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Database Search Tips: Connecting Words

a guide to ways to improve your searching in library databases

Boolean Operators

Boolean operators are words we use to connect search terms in database searches. They originated in a system of logic devised by mathematician George Boole (1815-1864). Boolean logic allows the user to combine words or phrases representing significant concepts in a keyword search of any online database. There are three primary Boolean operators:

AND - The AND operator narrows search results. Each time another concept is added using AND the search becomes more precise.

For Example: If we wanted articles which discuss dogs and cats, we might search our database by entering dogs and cats. The following venn diagram represents how our search is interpreted by the database.

Boolean operator for and image

NOTE: In many databases, AND is the implied operator. That is, many databases treat search terms input as dogs cats as dogs and cats.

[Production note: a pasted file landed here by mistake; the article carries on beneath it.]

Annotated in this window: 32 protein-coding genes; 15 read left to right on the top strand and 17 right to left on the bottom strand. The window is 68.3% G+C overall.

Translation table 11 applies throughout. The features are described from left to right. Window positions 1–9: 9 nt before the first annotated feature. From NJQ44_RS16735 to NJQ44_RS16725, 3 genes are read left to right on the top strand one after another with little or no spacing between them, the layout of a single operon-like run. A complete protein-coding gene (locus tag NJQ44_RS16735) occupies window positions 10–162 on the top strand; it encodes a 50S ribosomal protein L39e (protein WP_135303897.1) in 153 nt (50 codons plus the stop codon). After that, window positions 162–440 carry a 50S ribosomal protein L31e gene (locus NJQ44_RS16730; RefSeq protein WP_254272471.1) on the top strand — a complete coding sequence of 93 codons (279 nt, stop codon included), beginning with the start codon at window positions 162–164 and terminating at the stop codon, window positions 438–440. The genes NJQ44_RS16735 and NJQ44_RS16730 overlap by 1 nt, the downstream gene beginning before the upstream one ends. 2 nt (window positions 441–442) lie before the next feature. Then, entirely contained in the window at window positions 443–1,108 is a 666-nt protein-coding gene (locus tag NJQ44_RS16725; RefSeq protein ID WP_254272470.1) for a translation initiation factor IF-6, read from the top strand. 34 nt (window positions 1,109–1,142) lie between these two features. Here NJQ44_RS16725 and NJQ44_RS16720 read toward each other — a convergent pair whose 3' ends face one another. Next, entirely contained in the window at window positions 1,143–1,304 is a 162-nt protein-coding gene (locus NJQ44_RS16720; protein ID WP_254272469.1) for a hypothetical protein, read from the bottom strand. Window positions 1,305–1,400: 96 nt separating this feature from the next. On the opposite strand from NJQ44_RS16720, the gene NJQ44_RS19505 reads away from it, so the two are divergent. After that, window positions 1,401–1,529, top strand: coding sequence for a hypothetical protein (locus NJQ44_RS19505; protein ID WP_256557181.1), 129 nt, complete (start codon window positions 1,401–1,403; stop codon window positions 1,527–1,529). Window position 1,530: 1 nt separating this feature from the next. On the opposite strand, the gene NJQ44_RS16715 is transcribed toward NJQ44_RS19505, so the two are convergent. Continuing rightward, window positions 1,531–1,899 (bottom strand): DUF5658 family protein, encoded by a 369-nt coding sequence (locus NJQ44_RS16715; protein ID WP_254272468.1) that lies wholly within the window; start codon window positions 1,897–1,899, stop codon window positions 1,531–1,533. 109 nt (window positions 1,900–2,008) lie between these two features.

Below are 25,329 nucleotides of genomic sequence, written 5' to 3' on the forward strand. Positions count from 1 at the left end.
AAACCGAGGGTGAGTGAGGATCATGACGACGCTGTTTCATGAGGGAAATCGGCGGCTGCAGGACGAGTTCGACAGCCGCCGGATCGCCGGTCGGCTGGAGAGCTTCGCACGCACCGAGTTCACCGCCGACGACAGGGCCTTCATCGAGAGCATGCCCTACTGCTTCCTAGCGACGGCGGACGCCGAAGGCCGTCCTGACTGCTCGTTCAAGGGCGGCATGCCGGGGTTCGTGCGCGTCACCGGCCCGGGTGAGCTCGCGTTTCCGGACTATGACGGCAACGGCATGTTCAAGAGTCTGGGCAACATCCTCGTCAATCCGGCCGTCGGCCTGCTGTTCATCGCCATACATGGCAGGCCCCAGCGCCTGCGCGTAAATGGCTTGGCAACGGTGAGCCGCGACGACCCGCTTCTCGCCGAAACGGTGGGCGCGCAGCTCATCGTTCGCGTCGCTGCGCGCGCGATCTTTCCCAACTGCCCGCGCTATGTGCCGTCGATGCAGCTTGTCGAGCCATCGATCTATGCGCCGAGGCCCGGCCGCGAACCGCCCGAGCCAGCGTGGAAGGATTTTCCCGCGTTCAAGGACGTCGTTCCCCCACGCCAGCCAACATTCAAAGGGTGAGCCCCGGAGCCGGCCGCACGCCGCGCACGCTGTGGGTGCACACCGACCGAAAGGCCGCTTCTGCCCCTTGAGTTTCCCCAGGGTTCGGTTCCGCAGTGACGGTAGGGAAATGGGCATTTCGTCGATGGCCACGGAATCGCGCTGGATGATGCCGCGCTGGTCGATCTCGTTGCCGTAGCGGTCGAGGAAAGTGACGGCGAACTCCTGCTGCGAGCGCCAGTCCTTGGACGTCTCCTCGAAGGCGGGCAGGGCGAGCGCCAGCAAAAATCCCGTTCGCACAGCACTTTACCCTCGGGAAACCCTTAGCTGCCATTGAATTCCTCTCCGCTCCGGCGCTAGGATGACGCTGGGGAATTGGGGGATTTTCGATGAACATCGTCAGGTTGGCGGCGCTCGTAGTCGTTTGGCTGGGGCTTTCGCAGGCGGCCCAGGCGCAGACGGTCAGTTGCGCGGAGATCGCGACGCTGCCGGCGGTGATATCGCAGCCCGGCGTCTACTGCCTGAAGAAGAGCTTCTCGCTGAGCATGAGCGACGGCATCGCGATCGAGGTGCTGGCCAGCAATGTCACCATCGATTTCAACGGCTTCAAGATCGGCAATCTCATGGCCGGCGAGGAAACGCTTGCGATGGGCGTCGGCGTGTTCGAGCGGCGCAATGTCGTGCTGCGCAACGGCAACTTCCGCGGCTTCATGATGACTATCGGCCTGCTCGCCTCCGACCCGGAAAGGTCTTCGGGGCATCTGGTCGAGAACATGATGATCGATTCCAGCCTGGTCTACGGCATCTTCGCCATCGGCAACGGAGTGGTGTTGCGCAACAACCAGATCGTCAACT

OR - The OR operator expands the search by using related terms or synonyms. If your first search results in too few results, can you come up with terms to add in by using OR?

For example: if we wanted articles on dogs or cats, if we were researching housepets, we might enter search words dogs or cats. The following venn diagram is how the search would be interpreted.

Boolean operator OR image

NOT - The NOT operator is used to exlude unwanted records from our results.

For example, if you are researching information on dogs and you notice there are articles in your results which also discuss cats, you might edit your search to dogs not cats (that is, you want every article which discusses dogs, and everytime the same article discusses cats, you want to exclude it.) Here is how that search is interpreted.

Boolean operator NOT image


If you are searching several concepts and using Boolean operators you should group concepts together by using parentheses.

For example:

(dogs or canines) not (cats or felines)

(dogs or canines) and (stress or loneliness or anxiety)